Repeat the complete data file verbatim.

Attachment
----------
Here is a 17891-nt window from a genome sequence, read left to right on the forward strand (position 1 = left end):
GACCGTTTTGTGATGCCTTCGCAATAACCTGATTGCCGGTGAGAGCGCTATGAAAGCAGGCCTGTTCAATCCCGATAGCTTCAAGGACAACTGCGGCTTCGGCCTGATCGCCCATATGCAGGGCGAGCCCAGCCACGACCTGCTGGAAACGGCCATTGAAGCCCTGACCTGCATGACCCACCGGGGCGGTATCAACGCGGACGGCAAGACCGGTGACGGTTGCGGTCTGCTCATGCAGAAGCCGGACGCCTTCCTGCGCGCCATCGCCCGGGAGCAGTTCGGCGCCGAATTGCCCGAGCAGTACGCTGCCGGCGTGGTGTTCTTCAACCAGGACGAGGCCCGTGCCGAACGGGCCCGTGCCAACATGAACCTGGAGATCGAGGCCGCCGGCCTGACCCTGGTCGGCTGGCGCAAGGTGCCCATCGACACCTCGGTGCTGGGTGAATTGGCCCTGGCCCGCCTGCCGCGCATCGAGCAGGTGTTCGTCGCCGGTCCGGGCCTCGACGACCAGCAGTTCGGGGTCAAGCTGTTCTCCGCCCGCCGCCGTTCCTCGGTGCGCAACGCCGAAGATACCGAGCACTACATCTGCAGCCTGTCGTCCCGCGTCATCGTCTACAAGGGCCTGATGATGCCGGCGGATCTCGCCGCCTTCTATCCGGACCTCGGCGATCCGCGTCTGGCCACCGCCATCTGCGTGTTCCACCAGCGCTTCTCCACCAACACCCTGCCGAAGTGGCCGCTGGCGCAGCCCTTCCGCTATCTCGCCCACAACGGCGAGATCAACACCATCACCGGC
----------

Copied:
Here is a 17891-nt window from a genome sequence, read left to right on the forward strand (position 1 = left end):
GACCGTTTTGTGATGCCTTCGCAATAACCTGATTGCCGGTGAGAGCGCTATGAAAGCAGGCCTGTTCAATCCCGATAGCTTCAAGGACAACTGCGGCTTCGGCCTGATCGCCCATATGCAGGGCGAGCCCAGCCACGACCTGCTGGAAACGGCCATTGAAGCCCTGACCTGCATGACCCACCGGGGCGGTATCAACGCGGACGGCAAGACCGGTGACGGTTGCGGTCTGCTCATGCAGAAGCCGGACGCCTTCCTGCGCGCCATCGCCCGGGAGCAGTTCGGCGCCGAATTGCCCGAGCAGTACGCTGCCGGCGTGGTGTTCTTCAACCAGGACGAGGCCCGTGCCGAACGGGCCCGTGCCAACATGAACCTGGAGATCGAGGCCGCCGGCCTGACCCTGGTCGGCTGGCGCAAGGTGCCCATCGACACCTCGGTGCTGGGTGAATTGGCCCTGGCCCGCCTGCCGCGCATCGAGCAGGTGTTCGTCGCCGGTCCGGGCCTCGACGACCAGCAGTTCGGGGTCAAGCTGTTCTCCGCCCGCCGCCGTTCCTCGGTGCGCAACGCCGAAGATACCGAGCACTACATCTGCAGCCTGTCGTCCCGCGTCATCGTCTACAAGGGCCTGATGATGCCGGCGGATCTCGCCGCCTTCTATCCGGACCTCGGCGATCCGCGTCTGGCCACCGCCATCTGCGTGTTCCACCAGCGCTTCTCCACCAACACCCTGCCGAAGTGGCCGCTGGCGCAGCCCTTCCGCTATCTCGCCCACAACGGCGAGATCAACACCATCACCGGC